Therefore, instead of active euthanasia palliative care should be considered since they do help in treatment of pain. Conclusion Active euthanasia should not be justified or legalized drug therapy reduces the pain of a patient and instead of practicing active euthanasia. Palliative care centers are present and they can alleviate pain from a patient rather than ending his or her life. Life is sacred and we all need to protect. Active euthanasia will make medical professions to turn from caregivers to killers; they should protect human life at all cost.
So have them to choose between life and death, is an option and a decision they finally make. However, God will have mercy on those who are ill and suffering from dangerous disease. Finally, a last opinion held by those who disagree is that they’re completely against assisted suicide and euthanasia because there’re better way to address the needs of people with serious illnesses. Is to surround patients with love, support, and companionship those will heal the patients. Leaving their loved ones will be left alone and blame them selves of what happen to the patients.
For a physician to deny the person his right to die when under intense pain and suffering is effectively, imposing them to live a life without what they believe is their dignity, a life of suffering and eventual could be ended if the patient choose to do so. Although the intentions may be good, no person has the right to demand of another person to live a life of suffering, in fact, that is immoral as it removes their right to choose. Euthanasia facilitates the choice making it the sympathetic choice and kind to that person 's
In my o... ... middle of paper ... ...illness to die because of the emotional burden that succeeds death. By ending the life of the ill, you can no longer enjoy and spend time with the said loved one before their due time quickly approaches. The bottom line for these believers is that ending a life is playing the God role and even those who don’t believe in God believe nature must take its course. In the end, death is a concrete option for those who are suffering and do not see living life as an option any longer. Many see euthanasia as inhumane and religiously erroneous, but we must view this decision from the eyes of the suffering patient.
Every person should have the right to end their life just like some other legal rights. As long as it is an individual’s own decision and the pain they are suffering is incurable, euthanasia can be justified. The opposition might argue against euthanasia because the practice of euthanasia can go against the will of god. With major religions like Christianity, Islam and Judaism prohibiting suicide, they consider euthanasia as a sinful act. Their point of view is that the person or doctor assisting someone to death is interfering with God.
Either the latter do not really believe what they profess to believe – or something is wrong with rationality. One would tend to suspect the former. Suicide is very different from self sacrifice, avoidable martyrdom, engaging in life risking activities, refusal to prolong one’s life through medical treatment, euthanasia, overdosing and self inflicted death that is the result of coercion. What is common to all these is the operational mode: a death caused by one’s own actions. In all these behaviours, a foreknowledge of the risk of death is present coupled with its acceptance.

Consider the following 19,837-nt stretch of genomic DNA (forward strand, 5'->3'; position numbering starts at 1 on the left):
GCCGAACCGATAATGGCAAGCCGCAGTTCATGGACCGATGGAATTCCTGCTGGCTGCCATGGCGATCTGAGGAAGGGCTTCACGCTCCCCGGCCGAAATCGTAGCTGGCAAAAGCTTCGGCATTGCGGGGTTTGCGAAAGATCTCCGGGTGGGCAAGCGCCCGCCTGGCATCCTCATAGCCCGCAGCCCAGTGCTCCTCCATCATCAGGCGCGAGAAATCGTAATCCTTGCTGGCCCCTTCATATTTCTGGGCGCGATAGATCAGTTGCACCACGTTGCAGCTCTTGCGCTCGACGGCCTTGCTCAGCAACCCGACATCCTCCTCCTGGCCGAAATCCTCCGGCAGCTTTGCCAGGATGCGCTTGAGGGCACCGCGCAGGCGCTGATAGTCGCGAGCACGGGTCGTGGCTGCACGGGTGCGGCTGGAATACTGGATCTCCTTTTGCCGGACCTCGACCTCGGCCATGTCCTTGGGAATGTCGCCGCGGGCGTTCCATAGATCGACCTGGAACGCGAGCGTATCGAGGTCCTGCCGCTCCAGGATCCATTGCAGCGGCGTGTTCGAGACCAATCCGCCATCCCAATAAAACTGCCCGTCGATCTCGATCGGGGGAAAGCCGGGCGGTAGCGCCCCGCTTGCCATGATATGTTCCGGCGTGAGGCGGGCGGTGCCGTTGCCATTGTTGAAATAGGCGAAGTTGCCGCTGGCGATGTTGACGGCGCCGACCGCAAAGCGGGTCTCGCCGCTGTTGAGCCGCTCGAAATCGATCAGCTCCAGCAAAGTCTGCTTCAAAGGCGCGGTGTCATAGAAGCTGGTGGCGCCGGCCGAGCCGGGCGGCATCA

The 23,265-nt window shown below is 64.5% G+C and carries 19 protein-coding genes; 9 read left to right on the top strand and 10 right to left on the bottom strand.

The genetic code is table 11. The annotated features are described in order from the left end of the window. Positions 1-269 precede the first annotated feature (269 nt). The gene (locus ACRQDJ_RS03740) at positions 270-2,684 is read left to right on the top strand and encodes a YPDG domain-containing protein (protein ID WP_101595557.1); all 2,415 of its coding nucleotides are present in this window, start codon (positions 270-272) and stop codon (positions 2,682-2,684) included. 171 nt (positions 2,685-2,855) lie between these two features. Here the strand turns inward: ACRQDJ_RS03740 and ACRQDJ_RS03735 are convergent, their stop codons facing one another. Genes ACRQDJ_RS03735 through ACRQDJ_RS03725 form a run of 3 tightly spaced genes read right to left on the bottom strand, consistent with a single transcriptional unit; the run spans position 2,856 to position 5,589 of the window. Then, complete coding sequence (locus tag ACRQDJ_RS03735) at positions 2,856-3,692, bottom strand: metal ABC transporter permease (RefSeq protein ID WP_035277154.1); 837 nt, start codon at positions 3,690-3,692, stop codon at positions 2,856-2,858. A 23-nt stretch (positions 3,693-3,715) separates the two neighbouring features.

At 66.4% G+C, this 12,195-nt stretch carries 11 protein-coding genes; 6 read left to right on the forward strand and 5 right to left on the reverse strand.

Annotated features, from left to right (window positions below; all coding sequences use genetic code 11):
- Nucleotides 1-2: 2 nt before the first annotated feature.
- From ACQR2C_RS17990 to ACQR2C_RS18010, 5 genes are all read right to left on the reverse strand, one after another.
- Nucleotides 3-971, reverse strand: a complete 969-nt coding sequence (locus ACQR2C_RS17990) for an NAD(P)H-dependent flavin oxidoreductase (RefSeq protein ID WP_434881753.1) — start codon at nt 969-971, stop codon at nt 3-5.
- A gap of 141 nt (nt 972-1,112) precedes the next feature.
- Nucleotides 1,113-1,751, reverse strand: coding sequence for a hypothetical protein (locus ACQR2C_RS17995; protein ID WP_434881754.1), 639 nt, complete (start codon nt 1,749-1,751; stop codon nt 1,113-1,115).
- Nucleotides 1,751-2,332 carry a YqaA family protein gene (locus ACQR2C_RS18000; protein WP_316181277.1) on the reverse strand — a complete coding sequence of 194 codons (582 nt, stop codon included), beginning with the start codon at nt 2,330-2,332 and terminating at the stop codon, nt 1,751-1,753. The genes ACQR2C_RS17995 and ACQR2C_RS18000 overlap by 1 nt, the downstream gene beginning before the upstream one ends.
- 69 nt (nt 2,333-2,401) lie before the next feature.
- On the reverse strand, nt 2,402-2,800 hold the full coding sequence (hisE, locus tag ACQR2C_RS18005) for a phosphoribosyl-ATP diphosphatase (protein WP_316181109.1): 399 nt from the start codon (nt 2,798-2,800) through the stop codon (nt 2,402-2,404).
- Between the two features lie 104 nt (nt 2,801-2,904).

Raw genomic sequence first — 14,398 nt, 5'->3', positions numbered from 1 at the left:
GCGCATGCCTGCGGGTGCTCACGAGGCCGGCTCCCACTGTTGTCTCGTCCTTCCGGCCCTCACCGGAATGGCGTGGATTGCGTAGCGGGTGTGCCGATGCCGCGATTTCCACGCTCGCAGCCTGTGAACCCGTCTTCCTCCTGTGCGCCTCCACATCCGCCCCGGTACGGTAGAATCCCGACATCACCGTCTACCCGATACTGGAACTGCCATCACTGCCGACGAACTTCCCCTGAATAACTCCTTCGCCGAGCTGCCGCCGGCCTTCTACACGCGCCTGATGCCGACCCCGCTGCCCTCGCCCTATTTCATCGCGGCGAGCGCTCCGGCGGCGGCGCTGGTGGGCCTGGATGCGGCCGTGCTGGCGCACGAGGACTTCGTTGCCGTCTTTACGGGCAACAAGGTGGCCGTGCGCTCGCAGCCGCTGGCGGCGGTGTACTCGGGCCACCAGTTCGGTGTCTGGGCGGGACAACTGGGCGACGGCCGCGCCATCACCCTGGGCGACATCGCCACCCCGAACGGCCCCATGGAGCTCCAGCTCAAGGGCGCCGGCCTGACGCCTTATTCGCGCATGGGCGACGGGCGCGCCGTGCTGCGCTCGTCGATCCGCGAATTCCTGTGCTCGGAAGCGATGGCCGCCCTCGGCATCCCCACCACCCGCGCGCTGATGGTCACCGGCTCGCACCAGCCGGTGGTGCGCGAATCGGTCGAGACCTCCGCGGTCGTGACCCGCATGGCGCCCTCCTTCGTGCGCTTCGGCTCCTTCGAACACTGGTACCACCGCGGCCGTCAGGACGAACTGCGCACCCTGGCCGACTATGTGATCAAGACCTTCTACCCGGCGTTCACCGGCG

Death is a personal situation and decision in life. Euthanasia and physician-assisted suicide have the power to save lives and by the government interfering and not legalizing it they are interfering and violating patient’s personal freedom and human rights. Euthanasia and physician-assisted suicide should become legal for patients; however, there should be strict rules and guidelines to follow. If suicide isn’t a crime why should euthanasia and assisted suicide?
The Personal Matter of Death The "right to die" argument is building moral, ethical and legal issues. The proponents for physician aid in dying are arguing from the perspective of compassion and radical individual autonomy. However, we cannot take the life of another human being in our hands and play the role of God. The case against physician-assisted suicide, which is essentially a moral case ("thou shall not kill; thou shall not help others to kill themselves"), is straightforward and clear. Proponents of physician-assisted suicide clearly want to relieve suffering, and show mercy.
The common rebuttal to this is, "One, Killing an innocent person is intrinsically wrong. Two, killing is incompatible with the professional responsibilities of the physician. And three, any systematic acceptance of active euthanasia would lead to detrimental social consequences (e.g., via a lessening of respect for human life)" (Mappes 57). Basically, a physician has a clear moral obligation to his/her patients, to cure and comfort. This "obligation" does not entail killing the patient.
We all die in an innumerable amount of ways and our autonomous decision to choose Active Euthanasia or PAS should be respected as should our choice to refuse euthanasia. The act of killing a patient, who has chosen to have a quick death, in my opinion, does not have the same ethical implications as letting a patient die when that patient can no longer bear living. I conclude that it is usually better to kill a patient if their life has become unbearable and they foresee no recovery of an acceptable quality of life, rather than to prolong the life which is unwanted.